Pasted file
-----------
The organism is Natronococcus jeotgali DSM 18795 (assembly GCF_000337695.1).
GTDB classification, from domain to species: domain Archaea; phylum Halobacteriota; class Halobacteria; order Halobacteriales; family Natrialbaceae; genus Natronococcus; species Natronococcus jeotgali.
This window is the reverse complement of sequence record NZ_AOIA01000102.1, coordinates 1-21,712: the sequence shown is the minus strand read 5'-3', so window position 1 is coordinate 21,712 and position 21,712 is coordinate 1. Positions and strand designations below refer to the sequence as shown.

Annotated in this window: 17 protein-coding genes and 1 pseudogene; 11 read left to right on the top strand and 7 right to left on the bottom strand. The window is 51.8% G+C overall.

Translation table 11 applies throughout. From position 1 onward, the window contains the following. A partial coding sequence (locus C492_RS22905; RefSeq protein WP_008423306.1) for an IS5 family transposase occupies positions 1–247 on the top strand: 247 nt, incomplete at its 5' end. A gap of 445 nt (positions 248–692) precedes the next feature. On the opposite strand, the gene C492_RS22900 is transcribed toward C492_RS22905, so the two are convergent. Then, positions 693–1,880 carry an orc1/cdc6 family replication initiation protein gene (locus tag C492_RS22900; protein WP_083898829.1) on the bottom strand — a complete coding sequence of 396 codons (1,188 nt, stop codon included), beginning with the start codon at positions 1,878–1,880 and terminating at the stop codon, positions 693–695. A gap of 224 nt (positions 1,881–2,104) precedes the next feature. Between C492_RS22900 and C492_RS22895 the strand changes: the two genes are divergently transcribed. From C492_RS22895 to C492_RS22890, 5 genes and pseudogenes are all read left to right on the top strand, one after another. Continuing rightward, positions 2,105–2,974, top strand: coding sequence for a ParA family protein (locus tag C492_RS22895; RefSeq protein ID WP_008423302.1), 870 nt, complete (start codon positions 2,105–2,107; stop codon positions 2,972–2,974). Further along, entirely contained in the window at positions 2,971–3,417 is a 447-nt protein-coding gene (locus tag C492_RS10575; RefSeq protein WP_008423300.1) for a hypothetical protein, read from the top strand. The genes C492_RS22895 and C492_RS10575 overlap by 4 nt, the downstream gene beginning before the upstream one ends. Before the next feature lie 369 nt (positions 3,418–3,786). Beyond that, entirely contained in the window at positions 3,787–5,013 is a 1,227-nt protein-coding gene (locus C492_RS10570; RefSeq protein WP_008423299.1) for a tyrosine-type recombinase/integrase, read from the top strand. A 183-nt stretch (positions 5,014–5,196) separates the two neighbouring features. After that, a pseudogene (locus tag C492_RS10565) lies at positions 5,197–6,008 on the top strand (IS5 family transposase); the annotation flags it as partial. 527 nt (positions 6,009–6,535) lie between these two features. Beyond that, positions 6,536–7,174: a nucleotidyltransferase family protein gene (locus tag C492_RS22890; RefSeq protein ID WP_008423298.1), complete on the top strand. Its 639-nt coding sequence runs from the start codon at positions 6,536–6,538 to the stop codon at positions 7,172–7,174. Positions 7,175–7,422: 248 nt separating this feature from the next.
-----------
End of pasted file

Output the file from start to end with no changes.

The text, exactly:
The organism is Natronococcus jeotgali DSM 18795 (assembly GCF_000337695.1).
GTDB classification, from domain to species: domain Archaea; phylum Halobacteriota; class Halobacteria; order Halobacteriales; family Natrialbaceae; genus Natronococcus; species Natronococcus jeotgali.
This window is the reverse complement of sequence record NZ_AOIA01000102.1, coordinates 1-21,712: the sequence shown is the minus strand read 5'-3', so window position 1 is coordinate 21,712 and position 21,712 is coordinate 1. Positions and strand designations below refer to the sequence as shown.

Annotated in this window: 17 protein-coding genes and 1 pseudogene; 11 read left to right on the top strand and 7 right to left on the bottom strand. The window is 51.8% G+C overall.

Translation table 11 applies throughout. From position 1 onward, the window contains the following. A partial coding sequence (locus C492_RS22905; RefSeq protein WP_008423306.1) for an IS5 family transposase occupies positions 1–247 on the top strand: 247 nt, incomplete at its 5' end. A gap of 445 nt (positions 248–692) precedes the next feature. On the opposite strand, the gene C492_RS22900 is transcribed toward C492_RS22905, so the two are convergent. Then, positions 693–1,880 carry an orc1/cdc6 family replication initiation protein gene (locus tag C492_RS22900; protein WP_083898829.1) on the bottom strand — a complete coding sequence of 396 codons (1,188 nt, stop codon included), beginning with the start codon at positions 1,878–1,880 and terminating at the stop codon, positions 693–695. A gap of 224 nt (positions 1,881–2,104) precedes the next feature. Between C492_RS22900 and C492_RS22895 the strand changes: the two genes are divergently transcribed. From C492_RS22895 to C492_RS22890, 5 genes and pseudogenes are all read left to right on the top strand, one after another. Continuing rightward, positions 2,105–2,974, top strand: coding sequence for a ParA family protein (locus tag C492_RS22895; RefSeq protein ID WP_008423302.1), 870 nt, complete (start codon positions 2,105–2,107; stop codon positions 2,972–2,974). Further along, entirely contained in the window at positions 2,971–3,417 is a 447-nt protein-coding gene (locus tag C492_RS10575; RefSeq protein WP_008423300.1) for a hypothetical protein, read from the top strand. The genes C492_RS22895 and C492_RS10575 overlap by 4 nt, the downstream gene beginning before the upstream one ends. Before the next feature lie 369 nt (positions 3,418–3,786). Beyond that, entirely contained in the window at positions 3,787–5,013 is a 1,227-nt protein-coding gene (locus C492_RS10570; RefSeq protein WP_008423299.1) for a tyrosine-type recombinase/integrase, read from the top strand. A 183-nt stretch (positions 5,014–5,196) separates the two neighbouring features. After that, a pseudogene (locus tag C492_RS10565) lies at positions 5,197–6,008 on the top strand (IS5 family transposase); the annotation flags it as partial. 527 nt (positions 6,009–6,535) lie between these two features. Beyond that, positions 6,536–7,174: a nucleotidyltransferase family protein gene (locus tag C492_RS22890; RefSeq protein ID WP_008423298.1), complete on the top strand. Its 639-nt coding sequence runs from the start codon at positions 6,536–6,538 to the stop codon at positions 7,172–7,174. Positions 7,175–7,422: 248 nt separating this feature from the next.